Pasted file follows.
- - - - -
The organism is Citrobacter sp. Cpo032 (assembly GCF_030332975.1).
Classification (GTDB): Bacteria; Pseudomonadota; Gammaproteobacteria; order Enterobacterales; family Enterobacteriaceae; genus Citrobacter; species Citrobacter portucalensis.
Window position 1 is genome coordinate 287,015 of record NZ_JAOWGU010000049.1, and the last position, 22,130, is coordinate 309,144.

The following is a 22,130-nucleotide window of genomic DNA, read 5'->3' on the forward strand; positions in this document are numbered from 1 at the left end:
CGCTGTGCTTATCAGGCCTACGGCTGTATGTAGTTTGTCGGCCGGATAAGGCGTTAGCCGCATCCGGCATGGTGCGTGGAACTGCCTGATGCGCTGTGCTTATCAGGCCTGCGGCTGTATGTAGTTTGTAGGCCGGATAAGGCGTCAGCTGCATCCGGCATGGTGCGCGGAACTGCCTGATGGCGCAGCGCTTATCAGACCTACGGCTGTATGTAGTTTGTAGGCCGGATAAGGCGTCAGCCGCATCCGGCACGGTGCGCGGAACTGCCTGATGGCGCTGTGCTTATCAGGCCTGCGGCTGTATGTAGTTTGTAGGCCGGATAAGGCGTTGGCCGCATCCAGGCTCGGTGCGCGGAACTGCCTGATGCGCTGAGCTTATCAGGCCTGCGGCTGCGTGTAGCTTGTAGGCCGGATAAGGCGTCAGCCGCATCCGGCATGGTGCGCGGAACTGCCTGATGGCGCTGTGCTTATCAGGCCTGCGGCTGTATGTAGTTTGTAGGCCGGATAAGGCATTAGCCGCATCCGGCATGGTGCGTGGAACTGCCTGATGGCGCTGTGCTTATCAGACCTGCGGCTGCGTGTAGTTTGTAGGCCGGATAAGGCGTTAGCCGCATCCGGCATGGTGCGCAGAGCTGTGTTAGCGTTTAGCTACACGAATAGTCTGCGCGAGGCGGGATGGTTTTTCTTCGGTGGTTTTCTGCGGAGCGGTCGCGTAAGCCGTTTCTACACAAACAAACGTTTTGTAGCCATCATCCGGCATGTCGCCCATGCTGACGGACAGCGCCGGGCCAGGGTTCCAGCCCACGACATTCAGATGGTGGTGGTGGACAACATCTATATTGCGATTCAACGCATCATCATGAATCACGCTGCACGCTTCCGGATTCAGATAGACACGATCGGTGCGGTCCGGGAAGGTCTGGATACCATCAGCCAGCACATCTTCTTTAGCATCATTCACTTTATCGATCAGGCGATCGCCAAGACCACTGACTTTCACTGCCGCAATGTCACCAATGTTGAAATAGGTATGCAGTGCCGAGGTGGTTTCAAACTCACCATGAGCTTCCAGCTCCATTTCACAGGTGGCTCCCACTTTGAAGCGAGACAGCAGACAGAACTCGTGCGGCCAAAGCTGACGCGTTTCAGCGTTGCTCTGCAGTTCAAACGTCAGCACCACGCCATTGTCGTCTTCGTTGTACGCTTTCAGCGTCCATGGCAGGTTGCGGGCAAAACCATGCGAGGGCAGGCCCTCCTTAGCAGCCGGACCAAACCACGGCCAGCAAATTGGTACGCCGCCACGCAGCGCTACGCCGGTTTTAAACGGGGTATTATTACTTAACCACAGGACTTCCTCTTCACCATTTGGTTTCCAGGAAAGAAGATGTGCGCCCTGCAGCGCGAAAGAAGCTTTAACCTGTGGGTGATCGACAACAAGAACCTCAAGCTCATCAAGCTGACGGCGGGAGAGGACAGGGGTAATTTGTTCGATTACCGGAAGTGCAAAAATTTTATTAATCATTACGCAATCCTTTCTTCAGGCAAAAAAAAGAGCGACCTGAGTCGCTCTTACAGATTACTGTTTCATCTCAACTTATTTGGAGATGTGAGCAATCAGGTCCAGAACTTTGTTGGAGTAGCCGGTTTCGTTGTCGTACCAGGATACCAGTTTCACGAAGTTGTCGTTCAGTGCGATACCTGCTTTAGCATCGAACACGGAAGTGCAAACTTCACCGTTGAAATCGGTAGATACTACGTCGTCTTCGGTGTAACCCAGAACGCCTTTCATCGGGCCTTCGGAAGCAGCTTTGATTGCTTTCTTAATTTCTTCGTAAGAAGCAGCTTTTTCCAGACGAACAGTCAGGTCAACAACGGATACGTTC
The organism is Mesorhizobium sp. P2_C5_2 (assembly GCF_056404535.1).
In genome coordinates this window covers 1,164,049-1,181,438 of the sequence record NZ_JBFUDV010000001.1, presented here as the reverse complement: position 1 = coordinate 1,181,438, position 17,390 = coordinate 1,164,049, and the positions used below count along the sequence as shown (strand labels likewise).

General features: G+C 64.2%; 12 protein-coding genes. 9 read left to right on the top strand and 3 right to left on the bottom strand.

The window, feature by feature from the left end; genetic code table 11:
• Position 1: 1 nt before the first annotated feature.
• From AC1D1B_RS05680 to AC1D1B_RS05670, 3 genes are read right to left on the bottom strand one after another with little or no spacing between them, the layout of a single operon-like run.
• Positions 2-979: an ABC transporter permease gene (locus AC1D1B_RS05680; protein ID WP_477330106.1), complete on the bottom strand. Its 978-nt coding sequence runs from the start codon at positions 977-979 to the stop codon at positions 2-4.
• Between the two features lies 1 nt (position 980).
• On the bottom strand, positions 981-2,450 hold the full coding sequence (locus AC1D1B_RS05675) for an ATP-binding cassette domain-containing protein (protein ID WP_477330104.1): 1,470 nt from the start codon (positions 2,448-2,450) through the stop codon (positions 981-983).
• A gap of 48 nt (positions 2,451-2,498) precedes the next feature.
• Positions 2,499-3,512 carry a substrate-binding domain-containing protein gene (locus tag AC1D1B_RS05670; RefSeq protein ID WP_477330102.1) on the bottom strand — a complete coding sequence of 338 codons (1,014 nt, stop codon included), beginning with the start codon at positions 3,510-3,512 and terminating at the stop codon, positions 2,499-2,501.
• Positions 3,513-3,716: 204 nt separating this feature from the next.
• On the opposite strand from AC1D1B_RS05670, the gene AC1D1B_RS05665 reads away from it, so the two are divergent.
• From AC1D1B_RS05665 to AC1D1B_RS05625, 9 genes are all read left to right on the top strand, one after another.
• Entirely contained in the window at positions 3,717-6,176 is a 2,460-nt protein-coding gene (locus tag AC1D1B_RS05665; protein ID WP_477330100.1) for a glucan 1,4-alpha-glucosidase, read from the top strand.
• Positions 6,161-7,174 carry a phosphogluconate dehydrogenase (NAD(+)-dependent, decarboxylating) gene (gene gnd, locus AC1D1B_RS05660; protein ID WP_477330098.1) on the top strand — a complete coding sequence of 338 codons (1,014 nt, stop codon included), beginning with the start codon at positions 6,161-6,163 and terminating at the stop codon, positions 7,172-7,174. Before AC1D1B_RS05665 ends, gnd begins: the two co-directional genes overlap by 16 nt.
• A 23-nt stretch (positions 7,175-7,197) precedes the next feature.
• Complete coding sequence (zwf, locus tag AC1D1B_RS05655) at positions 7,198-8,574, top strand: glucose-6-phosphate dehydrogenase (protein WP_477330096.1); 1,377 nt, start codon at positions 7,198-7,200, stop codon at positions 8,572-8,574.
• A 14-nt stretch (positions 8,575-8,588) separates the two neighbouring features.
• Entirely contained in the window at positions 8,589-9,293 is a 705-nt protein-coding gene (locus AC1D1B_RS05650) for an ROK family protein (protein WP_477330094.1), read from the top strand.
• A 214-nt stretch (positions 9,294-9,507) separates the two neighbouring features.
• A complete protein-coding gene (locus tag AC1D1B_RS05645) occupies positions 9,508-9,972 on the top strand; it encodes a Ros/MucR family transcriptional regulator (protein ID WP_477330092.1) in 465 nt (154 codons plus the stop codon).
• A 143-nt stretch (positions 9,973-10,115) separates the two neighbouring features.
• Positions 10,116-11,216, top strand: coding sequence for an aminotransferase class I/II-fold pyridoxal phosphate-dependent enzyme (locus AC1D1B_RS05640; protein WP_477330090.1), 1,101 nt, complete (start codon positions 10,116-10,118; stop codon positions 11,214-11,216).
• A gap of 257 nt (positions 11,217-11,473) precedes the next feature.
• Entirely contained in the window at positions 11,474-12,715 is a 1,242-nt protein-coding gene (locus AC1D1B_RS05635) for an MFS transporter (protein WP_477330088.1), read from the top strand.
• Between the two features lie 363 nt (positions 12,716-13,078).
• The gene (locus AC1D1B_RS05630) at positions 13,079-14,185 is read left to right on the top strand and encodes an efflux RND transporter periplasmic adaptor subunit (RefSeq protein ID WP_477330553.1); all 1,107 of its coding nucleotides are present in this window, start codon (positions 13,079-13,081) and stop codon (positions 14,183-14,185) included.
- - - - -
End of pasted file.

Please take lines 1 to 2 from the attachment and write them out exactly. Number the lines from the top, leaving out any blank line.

The organism is Citrobacter sp. Cpo032 (assembly GCF_030332975.1).
Classification (GTDB): Bacteria; Pseudomonadota; Gammaproteobacteria; order Enterobacterales; family Enterobacteriaceae; genus Citrobacter; species Citrobacter portucalensis.